Lawrence House

Lawrence House

Name Lawrence House
Ofsted Inspections
Address The Coach House, Dean Terrace, Ashton-Under-Lyne, OL6 8AJ
Phone Number 03455215155
Type Independent
Age Range 11-18
Religious Character None
Gender Boys
Number of Pupils 4
Local Authority Tameside
Pupils with SEN Support 75.0%

What is it like to attend this school?

When pupils join this school, most do not like the restrictions placed on them to ensure their safety. Despite pupils’ initial resistance, they soon engage with the education, care and therapy provided by the school. Pupils improve their attendance, reduce their high-risk behaviours and make progress with their learning because of effective support and strong leadership.

Teachers help pupils to rebuild their trust in adults. Teachers spend time getting to know pupils well. This helps them to plan learning activities which pupils enjoy. Over time, pupils start to think about their plans for the future. Most want to get qualifications, go to college and get a job. As a direct result of the school’s work, this new positive outlook is a ‘transformation’ for the school’s pupils.

Teachers have high expectations of pupils. Pupils are pleasant, polite and well mannered. They treat their teachers with respect. Pupils feel safe and well cared for. Bullying and incidents of poor behaviour are rare. Pupils trust their teachers to deal effectively with any issues as they arise.

Teachers nurture pupils’ individual interests and talents. For example, pupils interested in music access a recording studio weekly. They compose and record tracks using the specialist equipment.

What does the school do well and what does it need to do better?

This school caters for some of the most vulnerable pupils across the country. Education is at the heart of the school’s programme. Leaders have set out an ambitious curriculum. This is an effective clinical, educational and therapeutic programme to help pupils to recover from their trauma and move towards a brighter future.

When they join the school, pupils have been out of education for long periods of time. The school’s comprehensive transition plans make sure that pupils get to know key adults before they start. Relationships are key to the school’s success with these hard-to-reach pupils. Teachers take time to understand pupils’ interests and talents. They plan activities which engage pupils and help them to succeed. Pupils settle in quickly and get off to a good start.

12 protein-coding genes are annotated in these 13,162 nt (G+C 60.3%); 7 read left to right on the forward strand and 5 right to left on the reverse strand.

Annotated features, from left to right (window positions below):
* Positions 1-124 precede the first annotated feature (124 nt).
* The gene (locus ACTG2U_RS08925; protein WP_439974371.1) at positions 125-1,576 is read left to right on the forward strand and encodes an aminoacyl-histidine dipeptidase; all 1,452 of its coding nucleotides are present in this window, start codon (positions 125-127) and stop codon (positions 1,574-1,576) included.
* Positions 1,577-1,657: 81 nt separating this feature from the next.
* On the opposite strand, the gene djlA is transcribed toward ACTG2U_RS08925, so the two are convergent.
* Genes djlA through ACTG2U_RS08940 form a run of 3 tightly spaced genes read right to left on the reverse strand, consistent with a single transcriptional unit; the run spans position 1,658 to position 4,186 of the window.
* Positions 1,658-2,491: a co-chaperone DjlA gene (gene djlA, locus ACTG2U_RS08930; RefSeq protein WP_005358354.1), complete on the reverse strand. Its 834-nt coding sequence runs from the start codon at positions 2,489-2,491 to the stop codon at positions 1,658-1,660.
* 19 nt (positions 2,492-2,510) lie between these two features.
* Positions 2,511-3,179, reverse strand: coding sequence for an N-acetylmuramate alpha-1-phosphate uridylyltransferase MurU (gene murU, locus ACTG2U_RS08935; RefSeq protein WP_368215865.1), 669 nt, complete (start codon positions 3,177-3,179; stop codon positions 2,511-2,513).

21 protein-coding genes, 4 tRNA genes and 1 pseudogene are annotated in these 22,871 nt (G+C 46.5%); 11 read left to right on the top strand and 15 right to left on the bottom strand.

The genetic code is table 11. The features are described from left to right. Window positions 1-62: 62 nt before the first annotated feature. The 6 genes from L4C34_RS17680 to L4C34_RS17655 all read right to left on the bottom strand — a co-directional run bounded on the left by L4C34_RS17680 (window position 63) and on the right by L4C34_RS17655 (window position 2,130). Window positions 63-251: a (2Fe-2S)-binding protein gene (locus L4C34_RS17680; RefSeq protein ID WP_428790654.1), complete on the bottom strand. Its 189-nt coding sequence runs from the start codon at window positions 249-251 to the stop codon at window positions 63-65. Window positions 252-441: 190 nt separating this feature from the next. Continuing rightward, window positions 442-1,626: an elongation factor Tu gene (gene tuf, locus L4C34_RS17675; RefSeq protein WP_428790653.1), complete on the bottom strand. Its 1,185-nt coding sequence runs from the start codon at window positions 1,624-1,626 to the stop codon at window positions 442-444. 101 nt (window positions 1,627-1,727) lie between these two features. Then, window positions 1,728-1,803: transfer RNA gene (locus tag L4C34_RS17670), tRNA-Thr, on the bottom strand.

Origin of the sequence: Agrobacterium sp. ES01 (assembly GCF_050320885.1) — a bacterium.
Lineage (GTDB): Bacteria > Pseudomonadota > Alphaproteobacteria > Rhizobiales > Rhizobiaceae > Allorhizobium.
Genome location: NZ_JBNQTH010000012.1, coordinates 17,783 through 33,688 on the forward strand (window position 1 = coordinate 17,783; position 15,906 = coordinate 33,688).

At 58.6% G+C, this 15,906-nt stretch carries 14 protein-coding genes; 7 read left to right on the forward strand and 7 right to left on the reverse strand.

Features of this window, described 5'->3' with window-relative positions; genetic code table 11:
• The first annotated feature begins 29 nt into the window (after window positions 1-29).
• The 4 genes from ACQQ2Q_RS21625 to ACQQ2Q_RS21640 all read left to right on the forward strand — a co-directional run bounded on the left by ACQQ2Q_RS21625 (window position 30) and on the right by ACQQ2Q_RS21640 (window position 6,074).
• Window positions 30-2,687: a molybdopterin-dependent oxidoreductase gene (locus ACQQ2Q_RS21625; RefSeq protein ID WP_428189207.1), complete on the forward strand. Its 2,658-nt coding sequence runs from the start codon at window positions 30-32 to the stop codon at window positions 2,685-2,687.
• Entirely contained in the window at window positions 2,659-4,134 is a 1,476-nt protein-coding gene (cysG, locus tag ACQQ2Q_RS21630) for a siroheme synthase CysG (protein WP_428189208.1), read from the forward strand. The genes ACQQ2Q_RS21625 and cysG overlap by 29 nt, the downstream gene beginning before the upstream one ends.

The school’s well-designed curriculum sets out what pupils should learn in each of the three phases of the programme. Pupils understand the requirements of each phase. They know what they must achieve to move on to the next phase. Teachers work well with other specialist staff who share the delivery of the programme. This team assess and track each pupil’s progress weekly. They use this information well to identify any pupil who is falling behind and to plan additional support.

Leaders have made considerable progress in putting together curriculum plans that complement the recovery programme. These plans make sure that as pupils move through each phase of the recovery programme, there is an increasing focus on education. Within a short space of time, pupils start to work towards a range of qualifications. For example, they study towards functional skills in English and in mathematics.

In almost all subjects, leaders have set out detailed plans for each of the three phases. However, the plans for English and mathematics require ongoing development because they have to be tailored precisely to pupils’ individual needs. Leaders have rightly waited to do this until teachers have assessed pupils’ starting points.

In this early phase, the focus has been on finding out where pupils are up to in their learning in English and mathematics. For example, teachers have assessed how well pupils solve mathematical problems, write letters and their ability to read a novel. As some of the school’s first cohort of pupils are coming to the end of the initial phase of the programme, these pupils will be moving on to a more formal academic curriculum soon. This is when the more detailed, personalised mathematics and English subject plans are crucially important.